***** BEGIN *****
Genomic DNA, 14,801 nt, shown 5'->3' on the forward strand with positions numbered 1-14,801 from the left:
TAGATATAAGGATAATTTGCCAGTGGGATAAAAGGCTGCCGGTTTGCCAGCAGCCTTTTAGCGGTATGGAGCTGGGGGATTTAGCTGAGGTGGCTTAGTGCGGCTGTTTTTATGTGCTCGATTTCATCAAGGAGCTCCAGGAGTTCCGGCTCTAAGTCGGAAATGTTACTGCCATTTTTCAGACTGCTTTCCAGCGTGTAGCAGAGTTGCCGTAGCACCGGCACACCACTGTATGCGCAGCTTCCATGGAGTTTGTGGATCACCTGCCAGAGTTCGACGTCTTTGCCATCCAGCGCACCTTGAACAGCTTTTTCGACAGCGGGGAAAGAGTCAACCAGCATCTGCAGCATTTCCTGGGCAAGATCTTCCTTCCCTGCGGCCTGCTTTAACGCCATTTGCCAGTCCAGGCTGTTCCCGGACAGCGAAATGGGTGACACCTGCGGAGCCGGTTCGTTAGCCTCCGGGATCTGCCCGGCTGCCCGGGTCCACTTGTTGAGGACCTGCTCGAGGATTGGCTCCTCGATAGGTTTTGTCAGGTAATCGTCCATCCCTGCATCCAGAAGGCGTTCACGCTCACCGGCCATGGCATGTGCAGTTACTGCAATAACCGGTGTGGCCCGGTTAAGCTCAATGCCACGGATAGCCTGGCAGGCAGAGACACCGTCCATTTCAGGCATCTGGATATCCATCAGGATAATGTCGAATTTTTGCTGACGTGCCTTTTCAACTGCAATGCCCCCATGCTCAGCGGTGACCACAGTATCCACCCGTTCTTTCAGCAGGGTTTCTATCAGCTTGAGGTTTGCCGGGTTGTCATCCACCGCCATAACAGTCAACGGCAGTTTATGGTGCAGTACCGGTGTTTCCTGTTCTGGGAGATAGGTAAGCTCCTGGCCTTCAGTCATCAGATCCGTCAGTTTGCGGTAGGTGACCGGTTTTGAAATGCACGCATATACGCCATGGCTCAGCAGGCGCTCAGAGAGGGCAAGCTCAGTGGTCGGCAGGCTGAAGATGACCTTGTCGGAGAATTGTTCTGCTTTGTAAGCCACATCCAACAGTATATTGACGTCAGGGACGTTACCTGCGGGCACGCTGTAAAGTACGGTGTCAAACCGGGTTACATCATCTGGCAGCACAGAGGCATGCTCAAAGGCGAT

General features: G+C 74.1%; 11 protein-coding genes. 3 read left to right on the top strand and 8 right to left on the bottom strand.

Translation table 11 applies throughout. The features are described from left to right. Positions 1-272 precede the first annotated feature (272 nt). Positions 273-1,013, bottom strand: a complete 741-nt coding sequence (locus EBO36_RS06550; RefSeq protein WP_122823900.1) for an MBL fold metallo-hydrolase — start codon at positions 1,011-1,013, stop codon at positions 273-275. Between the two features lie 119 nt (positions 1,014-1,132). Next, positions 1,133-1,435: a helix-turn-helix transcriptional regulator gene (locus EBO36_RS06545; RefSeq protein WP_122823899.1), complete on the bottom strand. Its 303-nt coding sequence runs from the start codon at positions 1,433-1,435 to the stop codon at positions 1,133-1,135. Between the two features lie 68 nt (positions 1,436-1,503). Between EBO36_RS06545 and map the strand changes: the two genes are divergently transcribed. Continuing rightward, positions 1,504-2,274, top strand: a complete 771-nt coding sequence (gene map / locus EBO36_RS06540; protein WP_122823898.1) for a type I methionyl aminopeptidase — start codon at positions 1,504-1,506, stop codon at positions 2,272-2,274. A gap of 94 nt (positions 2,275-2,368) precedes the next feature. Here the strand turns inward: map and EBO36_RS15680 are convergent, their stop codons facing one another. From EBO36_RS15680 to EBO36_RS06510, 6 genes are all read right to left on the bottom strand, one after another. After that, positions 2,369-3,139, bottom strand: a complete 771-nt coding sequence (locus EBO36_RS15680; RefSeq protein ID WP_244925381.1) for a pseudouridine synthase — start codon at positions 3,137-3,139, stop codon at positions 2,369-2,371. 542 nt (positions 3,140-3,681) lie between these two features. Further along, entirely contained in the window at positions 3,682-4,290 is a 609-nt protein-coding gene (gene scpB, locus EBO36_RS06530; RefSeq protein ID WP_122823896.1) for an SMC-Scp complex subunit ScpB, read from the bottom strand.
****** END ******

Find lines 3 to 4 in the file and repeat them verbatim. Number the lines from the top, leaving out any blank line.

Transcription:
General features: G+C 74.1%; 11 protein-coding genes. 3 read left to right on the top strand and 8 right to left on the bottom strand.

Translation table 11 applies throughout. The features are described from left to right. Positions 1-272 precede the first annotated feature (272 nt). Positions 273-1,013, bottom strand: a complete 741-nt coding sequence (locus EBO36_RS06550; RefSeq protein WP_122823900.1) for an MBL fold metallo-hydrolase — start codon at positions 1,011-1,013, stop codon at positions 273-275. Between the two features lie 119 nt (positions 1,014-1,132). Next, positions 1,133-1,435: a helix-turn-helix transcriptional regulator gene (locus EBO36_RS06545; RefSeq protein WP_122823899.1), complete on the bottom strand. Its 303-nt coding sequence runs from the start codon at positions 1,433-1,435 to the stop codon at positions 1,133-1,135. Between the two features lie 68 nt (positions 1,436-1,503). Between EBO36_RS06545 and map the strand changes: the two genes are divergently transcribed. Continuing rightward, positions 1,504-2,274, top strand: a complete 771-nt coding sequence (gene map / locus EBO36_RS06540; protein WP_122823898.1) for a type I methionyl aminopeptidase — start codon at positions 1,504-1,506, stop codon at positions 2,272-2,274. A gap of 94 nt (positions 2,275-2,368) precedes the next feature. Here the strand turns inward: map and EBO36_RS15680 are convergent, their stop codons facing one another. From EBO36_RS15680 to EBO36_RS06510, 6 genes are all read right to left on the bottom strand, one after another. After that, positions 2,369-3,139, bottom strand: a complete 771-nt coding sequence (locus EBO36_RS15680; RefSeq protein ID WP_244925381.1) for a pseudouridine synthase — start codon at positions 3,137-3,139, stop codon at positions 2,369-2,371. 542 nt (positions 3,140-3,681) lie between these two features. Further along, entirely contained in the window at positions 3,682-4,290 is a 609-nt protein-coding gene (gene scpB, locus EBO36_RS06530; RefSeq protein ID WP_122823896.1) for an SMC-Scp complex subunit ScpB, read from the bottom strand.